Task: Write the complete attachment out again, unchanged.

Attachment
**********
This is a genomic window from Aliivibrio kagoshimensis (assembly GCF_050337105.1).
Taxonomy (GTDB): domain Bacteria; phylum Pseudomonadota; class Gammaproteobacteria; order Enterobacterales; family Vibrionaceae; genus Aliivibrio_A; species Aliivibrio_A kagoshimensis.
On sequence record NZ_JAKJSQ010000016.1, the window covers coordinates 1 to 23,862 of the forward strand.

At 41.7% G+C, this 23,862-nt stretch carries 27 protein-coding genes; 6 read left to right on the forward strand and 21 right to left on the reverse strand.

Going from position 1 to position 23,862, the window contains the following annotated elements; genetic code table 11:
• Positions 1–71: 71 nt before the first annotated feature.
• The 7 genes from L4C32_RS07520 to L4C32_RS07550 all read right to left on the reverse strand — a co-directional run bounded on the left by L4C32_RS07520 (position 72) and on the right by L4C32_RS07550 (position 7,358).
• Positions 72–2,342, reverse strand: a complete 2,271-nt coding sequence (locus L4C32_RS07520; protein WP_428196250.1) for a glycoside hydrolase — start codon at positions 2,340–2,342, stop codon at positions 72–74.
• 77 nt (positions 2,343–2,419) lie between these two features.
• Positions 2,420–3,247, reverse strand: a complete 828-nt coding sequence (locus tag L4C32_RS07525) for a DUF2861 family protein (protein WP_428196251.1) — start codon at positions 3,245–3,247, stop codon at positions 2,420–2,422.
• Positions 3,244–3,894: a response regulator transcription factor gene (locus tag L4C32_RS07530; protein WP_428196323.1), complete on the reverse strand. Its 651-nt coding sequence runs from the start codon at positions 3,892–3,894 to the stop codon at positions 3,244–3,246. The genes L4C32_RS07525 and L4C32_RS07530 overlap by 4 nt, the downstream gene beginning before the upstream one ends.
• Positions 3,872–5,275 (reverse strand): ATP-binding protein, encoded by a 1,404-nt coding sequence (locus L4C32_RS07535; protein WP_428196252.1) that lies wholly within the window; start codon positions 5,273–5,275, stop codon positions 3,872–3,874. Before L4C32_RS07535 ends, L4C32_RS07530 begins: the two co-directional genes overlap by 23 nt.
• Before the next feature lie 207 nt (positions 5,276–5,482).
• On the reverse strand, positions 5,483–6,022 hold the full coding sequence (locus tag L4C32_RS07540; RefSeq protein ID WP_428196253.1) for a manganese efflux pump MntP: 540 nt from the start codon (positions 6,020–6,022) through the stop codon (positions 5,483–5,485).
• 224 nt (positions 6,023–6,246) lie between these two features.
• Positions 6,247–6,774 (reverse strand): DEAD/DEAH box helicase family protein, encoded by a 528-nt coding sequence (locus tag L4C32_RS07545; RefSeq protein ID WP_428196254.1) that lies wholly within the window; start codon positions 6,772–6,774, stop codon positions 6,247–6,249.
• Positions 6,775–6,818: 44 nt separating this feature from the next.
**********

This is a genomic window from Aliivibrio kagoshimensis (assembly GCF_050337105.1).
Taxonomy (GTDB): domain Bacteria; phylum Pseudomonadota; class Gammaproteobacteria; order Enterobacterales; family Vibrionaceae; genus Aliivibrio_A; species Aliivibrio_A kagoshimensis.
On sequence record NZ_JAKJSQ010000016.1, the window covers coordinates 1 to 23,862 of the forward strand.

At 41.7% G+C, this 23,862-nt stretch carries 27 protein-coding genes; 6 read left to right on the forward strand and 21 right to left on the reverse strand.

Going from position 1 to position 23,862, the window contains the following annotated elements; genetic code table 11:
• Positions 1–71: 71 nt before the first annotated feature.
• The 7 genes from L4C32_RS07520 to L4C32_RS07550 all read right to left on the reverse strand — a co-directional run bounded on the left by L4C32_RS07520 (position 72) and on the right by L4C32_RS07550 (position 7,358).
• Positions 72–2,342, reverse strand: a complete 2,271-nt coding sequence (locus L4C32_RS07520; protein WP_428196250.1) for a glycoside hydrolase — start codon at positions 2,340–2,342, stop codon at positions 72–74.
• 77 nt (positions 2,343–2,419) lie between these two features.
• Positions 2,420–3,247, reverse strand: a complete 828-nt coding sequence (locus tag L4C32_RS07525) for a DUF2861 family protein (protein WP_428196251.1) — start codon at positions 3,245–3,247, stop codon at positions 2,420–2,422.
• Positions 3,244–3,894: a response regulator transcription factor gene (locus tag L4C32_RS07530; protein WP_428196323.1), complete on the reverse strand. Its 651-nt coding sequence runs from the start codon at positions 3,892–3,894 to the stop codon at positions 3,244–3,246. The genes L4C32_RS07525 and L4C32_RS07530 overlap by 4 nt, the downstream gene beginning before the upstream one ends.
• Positions 3,872–5,275 (reverse strand): ATP-binding protein, encoded by a 1,404-nt coding sequence (locus L4C32_RS07535; protein WP_428196252.1) that lies wholly within the window; start codon positions 5,273–5,275, stop codon positions 3,872–3,874. Before L4C32_RS07535 ends, L4C32_RS07530 begins: the two co-directional genes overlap by 23 nt.
• Before the next feature lie 207 nt (positions 5,276–5,482).
• On the reverse strand, positions 5,483–6,022 hold the full coding sequence (locus tag L4C32_RS07540; RefSeq protein ID WP_428196253.1) for a manganese efflux pump MntP: 540 nt from the start codon (positions 6,020–6,022) through the stop codon (positions 5,483–5,485).
• 224 nt (positions 6,023–6,246) lie between these two features.
• Positions 6,247–6,774 (reverse strand): DEAD/DEAH box helicase family protein, encoded by a 528-nt coding sequence (locus tag L4C32_RS07545; RefSeq protein ID WP_428196254.1) that lies wholly within the window; start codon positions 6,772–6,774, stop codon positions 6,247–6,249.
• Positions 6,775–6,818: 44 nt separating this feature from the next.